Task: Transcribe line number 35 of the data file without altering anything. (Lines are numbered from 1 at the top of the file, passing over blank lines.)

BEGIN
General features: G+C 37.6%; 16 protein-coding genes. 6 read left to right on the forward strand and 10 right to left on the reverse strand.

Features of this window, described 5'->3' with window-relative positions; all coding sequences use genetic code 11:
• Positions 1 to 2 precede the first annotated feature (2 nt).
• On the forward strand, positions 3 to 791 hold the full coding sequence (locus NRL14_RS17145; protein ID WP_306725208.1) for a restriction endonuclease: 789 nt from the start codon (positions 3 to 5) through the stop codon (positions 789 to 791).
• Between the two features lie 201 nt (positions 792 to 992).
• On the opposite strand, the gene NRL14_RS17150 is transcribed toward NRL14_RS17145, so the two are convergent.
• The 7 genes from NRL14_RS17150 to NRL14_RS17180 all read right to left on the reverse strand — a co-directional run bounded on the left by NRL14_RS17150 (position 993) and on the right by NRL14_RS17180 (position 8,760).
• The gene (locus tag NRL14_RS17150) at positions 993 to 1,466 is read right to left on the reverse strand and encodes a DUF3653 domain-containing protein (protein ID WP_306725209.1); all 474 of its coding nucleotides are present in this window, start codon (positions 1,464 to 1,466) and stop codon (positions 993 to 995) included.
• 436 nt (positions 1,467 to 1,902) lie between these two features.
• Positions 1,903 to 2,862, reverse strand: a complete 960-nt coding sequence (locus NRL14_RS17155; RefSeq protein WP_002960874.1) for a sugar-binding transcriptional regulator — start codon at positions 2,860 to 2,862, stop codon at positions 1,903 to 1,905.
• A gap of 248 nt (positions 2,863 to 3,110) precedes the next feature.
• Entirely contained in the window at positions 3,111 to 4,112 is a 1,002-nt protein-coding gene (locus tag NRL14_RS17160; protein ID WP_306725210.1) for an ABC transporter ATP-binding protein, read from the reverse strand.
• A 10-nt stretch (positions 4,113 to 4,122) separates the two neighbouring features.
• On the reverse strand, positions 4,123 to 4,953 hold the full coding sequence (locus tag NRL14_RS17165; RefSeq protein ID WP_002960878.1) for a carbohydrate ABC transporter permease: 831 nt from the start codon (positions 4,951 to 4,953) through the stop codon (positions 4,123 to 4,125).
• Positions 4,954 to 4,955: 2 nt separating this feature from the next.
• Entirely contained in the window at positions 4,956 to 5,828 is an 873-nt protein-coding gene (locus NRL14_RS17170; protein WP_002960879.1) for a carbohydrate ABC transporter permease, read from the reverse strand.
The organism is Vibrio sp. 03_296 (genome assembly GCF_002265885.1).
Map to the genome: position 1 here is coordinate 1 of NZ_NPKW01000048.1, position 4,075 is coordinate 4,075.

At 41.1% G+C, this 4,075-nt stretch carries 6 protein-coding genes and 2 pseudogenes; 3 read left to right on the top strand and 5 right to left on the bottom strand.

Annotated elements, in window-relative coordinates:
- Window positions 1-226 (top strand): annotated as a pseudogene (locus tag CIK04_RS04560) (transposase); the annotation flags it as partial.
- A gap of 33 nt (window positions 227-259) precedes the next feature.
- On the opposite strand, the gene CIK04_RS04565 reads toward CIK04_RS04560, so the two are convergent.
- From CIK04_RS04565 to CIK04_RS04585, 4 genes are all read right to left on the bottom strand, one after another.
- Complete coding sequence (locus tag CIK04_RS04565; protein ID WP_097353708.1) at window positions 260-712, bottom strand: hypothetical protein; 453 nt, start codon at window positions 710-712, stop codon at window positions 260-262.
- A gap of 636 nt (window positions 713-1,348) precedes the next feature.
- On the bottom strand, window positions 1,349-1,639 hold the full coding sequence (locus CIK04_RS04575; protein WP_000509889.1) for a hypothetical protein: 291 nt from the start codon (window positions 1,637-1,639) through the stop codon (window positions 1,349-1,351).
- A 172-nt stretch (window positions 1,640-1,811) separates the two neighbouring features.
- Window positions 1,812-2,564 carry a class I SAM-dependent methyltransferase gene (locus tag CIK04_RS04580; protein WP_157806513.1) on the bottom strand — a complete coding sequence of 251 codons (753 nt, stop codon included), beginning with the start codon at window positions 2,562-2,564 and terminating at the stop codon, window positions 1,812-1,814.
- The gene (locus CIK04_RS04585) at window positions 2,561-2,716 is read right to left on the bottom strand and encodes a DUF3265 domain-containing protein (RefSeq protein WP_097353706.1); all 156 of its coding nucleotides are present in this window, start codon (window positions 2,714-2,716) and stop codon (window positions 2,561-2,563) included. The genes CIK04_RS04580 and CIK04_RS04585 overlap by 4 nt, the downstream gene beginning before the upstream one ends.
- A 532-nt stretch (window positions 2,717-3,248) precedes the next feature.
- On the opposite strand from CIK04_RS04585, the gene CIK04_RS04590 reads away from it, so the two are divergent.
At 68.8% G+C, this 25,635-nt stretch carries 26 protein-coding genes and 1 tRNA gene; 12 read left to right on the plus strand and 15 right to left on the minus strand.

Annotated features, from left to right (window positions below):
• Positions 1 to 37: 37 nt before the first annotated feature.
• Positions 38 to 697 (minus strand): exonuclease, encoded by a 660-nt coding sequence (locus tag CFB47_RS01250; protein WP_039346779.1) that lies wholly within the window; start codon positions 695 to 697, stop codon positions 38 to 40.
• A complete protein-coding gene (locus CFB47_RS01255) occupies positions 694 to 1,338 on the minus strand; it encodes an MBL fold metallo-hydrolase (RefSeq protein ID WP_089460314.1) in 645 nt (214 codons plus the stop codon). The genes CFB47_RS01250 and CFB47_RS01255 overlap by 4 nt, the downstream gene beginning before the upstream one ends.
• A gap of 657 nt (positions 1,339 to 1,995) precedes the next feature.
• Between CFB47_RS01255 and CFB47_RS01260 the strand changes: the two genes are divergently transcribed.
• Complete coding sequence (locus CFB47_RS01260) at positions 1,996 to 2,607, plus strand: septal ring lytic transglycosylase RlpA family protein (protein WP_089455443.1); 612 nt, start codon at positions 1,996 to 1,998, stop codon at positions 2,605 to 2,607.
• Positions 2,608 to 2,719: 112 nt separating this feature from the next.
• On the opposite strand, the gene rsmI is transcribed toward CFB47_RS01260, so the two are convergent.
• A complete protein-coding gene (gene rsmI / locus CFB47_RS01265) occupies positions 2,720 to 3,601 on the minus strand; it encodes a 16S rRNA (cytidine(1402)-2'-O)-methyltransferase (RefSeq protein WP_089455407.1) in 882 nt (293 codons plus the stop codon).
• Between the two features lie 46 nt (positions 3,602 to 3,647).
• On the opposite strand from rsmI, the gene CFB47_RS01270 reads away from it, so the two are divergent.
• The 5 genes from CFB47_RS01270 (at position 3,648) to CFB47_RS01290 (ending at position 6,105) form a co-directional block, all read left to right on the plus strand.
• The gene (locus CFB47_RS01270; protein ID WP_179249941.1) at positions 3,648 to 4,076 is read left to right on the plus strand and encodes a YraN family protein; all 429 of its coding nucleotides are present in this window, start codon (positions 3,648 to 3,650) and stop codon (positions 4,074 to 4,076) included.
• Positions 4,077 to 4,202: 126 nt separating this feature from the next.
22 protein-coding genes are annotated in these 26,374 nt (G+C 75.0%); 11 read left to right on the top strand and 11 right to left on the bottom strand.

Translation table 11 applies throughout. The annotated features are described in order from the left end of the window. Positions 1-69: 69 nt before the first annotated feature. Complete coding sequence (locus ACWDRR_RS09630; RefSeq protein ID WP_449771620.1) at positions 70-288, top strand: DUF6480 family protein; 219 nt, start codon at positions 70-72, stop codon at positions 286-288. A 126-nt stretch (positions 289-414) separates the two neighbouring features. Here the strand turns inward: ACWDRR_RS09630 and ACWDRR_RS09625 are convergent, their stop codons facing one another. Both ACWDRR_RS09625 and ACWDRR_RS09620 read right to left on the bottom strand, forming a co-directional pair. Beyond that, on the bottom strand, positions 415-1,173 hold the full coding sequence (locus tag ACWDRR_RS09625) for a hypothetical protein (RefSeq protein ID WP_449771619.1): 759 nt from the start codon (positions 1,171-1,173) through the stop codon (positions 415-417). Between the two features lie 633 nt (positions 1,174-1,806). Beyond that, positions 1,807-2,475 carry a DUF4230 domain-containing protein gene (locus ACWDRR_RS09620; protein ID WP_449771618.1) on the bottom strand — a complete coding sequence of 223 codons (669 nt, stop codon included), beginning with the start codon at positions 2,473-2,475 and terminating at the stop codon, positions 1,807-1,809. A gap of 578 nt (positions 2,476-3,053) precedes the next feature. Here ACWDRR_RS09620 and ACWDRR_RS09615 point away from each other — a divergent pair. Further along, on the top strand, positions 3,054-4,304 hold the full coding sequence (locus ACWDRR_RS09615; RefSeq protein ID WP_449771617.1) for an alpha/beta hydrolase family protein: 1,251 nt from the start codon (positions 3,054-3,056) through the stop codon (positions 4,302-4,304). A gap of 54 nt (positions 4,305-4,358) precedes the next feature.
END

• Positions 1 to 37: 37 nt before the first annotated feature.